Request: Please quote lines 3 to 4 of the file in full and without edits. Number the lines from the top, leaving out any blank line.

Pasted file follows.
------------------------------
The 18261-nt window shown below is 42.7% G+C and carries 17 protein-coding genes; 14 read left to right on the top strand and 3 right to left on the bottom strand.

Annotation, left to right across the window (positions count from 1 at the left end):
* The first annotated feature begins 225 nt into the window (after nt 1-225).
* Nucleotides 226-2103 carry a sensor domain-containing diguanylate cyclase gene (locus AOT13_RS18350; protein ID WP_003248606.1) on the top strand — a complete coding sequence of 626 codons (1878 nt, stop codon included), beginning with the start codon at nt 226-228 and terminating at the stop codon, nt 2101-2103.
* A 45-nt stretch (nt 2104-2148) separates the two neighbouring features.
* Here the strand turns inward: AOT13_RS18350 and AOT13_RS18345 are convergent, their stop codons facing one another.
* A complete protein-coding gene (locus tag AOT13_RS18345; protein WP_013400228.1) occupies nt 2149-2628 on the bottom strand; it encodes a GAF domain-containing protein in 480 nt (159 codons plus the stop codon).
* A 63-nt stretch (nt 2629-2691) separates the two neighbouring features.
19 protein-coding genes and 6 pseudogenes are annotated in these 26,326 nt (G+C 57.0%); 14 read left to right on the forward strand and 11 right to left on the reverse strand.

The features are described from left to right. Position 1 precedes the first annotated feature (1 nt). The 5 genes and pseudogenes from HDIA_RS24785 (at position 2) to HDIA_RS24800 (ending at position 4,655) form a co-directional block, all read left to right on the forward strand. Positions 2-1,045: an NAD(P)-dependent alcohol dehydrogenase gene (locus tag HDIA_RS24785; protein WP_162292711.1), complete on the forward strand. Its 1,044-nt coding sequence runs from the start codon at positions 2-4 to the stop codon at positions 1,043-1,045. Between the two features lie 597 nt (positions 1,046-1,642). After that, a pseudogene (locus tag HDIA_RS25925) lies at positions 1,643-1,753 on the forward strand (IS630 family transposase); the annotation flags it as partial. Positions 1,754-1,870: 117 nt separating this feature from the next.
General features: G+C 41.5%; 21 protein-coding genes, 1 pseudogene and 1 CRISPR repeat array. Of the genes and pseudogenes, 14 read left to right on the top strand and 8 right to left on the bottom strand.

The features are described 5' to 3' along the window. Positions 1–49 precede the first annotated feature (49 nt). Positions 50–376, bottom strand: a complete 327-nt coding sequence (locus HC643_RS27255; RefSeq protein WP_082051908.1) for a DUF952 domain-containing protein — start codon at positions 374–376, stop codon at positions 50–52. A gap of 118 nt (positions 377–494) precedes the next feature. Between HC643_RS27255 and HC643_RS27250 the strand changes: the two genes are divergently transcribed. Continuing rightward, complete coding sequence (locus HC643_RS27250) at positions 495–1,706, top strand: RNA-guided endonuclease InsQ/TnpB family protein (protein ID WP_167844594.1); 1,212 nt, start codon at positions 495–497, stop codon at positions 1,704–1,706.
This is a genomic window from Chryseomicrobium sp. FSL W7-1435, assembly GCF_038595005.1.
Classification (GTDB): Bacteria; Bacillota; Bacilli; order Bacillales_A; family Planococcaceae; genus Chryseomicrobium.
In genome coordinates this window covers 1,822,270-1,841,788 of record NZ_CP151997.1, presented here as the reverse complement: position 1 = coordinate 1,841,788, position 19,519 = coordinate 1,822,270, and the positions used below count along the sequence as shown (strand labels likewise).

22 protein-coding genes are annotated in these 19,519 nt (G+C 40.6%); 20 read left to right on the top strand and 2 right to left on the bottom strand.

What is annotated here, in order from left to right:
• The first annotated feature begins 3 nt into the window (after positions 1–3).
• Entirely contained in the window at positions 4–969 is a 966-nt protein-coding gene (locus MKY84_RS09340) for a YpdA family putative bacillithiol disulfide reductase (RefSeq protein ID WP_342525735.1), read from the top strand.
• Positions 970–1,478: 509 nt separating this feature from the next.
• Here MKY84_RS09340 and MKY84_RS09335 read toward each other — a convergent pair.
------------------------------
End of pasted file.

* The first annotated feature begins 225 nt into the window (after nt 1-225).
* Nucleotides 226-2103 carry a sensor domain-containing diguanylate cyclase gene (locus AOT13_RS18350; protein ID WP_003248606.1) on the top strand — a complete coding sequence of 626 codons (1878 nt, stop codon included), beginning with the start codon at nt 226-228 and terminating at the stop codon, nt 2101-2103.